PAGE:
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Eight more women allege sexism at PlayStation, intensifying lawsuit

Eight more women, former and current employees at Sony PlayStation, have added their accounts of sexist treatment to a proposed class-action lawsuit against the gaming giant.

Why it matters: The new declarations add to former IT security analyst Emma Majo’s assertion that PlayStation, like many other game companies, has long had a workplace culture that is hostile to women.

  • Majo filed a gender discrimination suit against PlayStation last November, not just for what she says is her own wrongful termination after complaining about sexism, but on behalf of all women who’ve worked for the company.

Sony denied Majo’s claims last month, asking a court to toss the lawsuit over the lack of specific facts.

  • Majo “fails to identify a single policy, practice or procedure at [PlayStation] that allegedly formed the basis of any widespread intentional discrimination or had a discriminatory impact on women,” Sony’s lawyers wrote at the time.
  • In response, Majo’s attorney yesterday filed statements from the eight women, including a current PlayStation employee.

The details: The women describe a range of behaviors across multiple U.S.-based PlayStation offices, including demeaning comments, unwelcome advances, a lack of attention paid to their work or ideas and, most frequently, a sense that it was harder for women to be promoted in the company.

  • Marie Harrington, a veteran of Sony Online Entertainment and Sony PlayStation for more than 16 years, cited a lack of women considered for senior roles during “calibration sessions.” During one session, she said, only four women were considered for promotions, compared to nearly 70 men. She described hearing comments about female candidates’ family lives that weren’t made about male candidates.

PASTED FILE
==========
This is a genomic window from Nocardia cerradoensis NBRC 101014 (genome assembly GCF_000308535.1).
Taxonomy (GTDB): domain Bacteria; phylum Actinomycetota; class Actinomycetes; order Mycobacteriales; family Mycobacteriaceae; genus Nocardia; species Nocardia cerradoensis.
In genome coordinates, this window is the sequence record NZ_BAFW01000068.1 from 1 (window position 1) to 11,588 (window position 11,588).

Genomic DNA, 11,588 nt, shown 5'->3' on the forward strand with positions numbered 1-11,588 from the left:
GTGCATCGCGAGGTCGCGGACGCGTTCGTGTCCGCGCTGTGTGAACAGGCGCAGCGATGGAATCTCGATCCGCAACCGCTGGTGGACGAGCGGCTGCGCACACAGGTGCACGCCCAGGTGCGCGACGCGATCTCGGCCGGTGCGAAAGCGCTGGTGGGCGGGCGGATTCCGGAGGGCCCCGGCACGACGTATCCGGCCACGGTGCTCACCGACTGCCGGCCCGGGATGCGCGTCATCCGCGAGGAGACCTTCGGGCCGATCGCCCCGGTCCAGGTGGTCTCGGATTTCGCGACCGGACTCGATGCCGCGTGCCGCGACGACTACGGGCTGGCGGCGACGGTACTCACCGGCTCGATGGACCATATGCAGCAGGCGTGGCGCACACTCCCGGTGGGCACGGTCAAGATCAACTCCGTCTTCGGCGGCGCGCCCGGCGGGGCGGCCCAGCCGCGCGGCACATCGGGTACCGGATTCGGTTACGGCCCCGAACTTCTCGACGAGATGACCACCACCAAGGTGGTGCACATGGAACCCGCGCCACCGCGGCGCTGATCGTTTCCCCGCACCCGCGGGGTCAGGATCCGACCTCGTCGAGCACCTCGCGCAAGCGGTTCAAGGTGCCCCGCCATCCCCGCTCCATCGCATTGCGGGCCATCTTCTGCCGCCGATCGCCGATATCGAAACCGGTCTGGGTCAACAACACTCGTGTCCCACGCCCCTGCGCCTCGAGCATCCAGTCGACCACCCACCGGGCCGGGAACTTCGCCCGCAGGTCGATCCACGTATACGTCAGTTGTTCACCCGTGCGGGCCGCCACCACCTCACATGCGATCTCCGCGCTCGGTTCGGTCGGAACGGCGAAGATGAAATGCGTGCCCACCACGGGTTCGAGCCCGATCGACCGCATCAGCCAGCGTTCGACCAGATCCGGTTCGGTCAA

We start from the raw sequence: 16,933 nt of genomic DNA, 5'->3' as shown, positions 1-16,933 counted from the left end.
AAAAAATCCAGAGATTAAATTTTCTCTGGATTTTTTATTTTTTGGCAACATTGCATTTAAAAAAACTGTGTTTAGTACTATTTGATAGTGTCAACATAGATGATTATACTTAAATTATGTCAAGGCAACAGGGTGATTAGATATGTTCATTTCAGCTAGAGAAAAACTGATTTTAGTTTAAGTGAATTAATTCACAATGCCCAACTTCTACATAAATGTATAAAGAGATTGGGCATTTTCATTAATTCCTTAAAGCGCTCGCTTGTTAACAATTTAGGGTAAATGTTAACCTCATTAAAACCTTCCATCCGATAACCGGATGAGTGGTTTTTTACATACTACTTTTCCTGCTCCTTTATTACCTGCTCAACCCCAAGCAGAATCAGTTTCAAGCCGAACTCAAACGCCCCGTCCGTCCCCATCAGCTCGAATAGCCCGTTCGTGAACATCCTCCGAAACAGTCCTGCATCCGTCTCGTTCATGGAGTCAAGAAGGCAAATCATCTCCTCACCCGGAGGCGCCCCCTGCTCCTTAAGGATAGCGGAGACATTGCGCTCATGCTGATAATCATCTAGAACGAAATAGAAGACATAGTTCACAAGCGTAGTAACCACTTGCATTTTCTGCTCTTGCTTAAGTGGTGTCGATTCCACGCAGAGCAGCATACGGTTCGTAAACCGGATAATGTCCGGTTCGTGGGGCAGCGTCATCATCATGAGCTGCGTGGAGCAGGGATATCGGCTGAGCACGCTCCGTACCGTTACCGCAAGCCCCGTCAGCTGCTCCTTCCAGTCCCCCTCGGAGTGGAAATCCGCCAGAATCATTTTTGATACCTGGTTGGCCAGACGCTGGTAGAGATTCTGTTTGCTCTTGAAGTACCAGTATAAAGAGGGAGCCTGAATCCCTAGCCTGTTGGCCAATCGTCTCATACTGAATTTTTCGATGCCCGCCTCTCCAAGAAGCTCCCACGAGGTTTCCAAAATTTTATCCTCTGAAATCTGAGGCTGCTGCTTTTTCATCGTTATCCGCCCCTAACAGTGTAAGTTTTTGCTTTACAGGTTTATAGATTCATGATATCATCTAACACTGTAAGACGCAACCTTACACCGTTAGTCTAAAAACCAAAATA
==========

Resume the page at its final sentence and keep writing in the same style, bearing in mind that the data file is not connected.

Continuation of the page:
• In a 2018 email to superiors regarding bullying by men at the company, Harrington linked to a New York Times article about women revolting against toxic males at Nike, asking, “Can we address this before PlayStation has its own national news article?”
  • Another woman cited a third-party study that found a “great imbalance in terms of employee distribution” in her team.

“I believe Sony is not equipped to appropriately handle toxic environments,” wrote Kara Johnson, a former program manager, in her statement.

  • She noted she was aware of 10 women who’d left her office in Rancho Bernardo, California, in the four months preceding her departure, a sign to her of systemic problems.
  • Her declaration includes a letter she shared with female employees when she left the company in January, citing repeated attempts to notify superiors about gender bias, alleged discrimination against pregnant women and resistance from a senior man in HR to act on these accounts.

Sony did not reply to a request for comment about the new assertions by press time.

What’s next: Yesterday’s filing met a deadline for replies to Sony’s attempt to drop the suit.

  • A hearing on that request won’t happen until next month, at the earliest.

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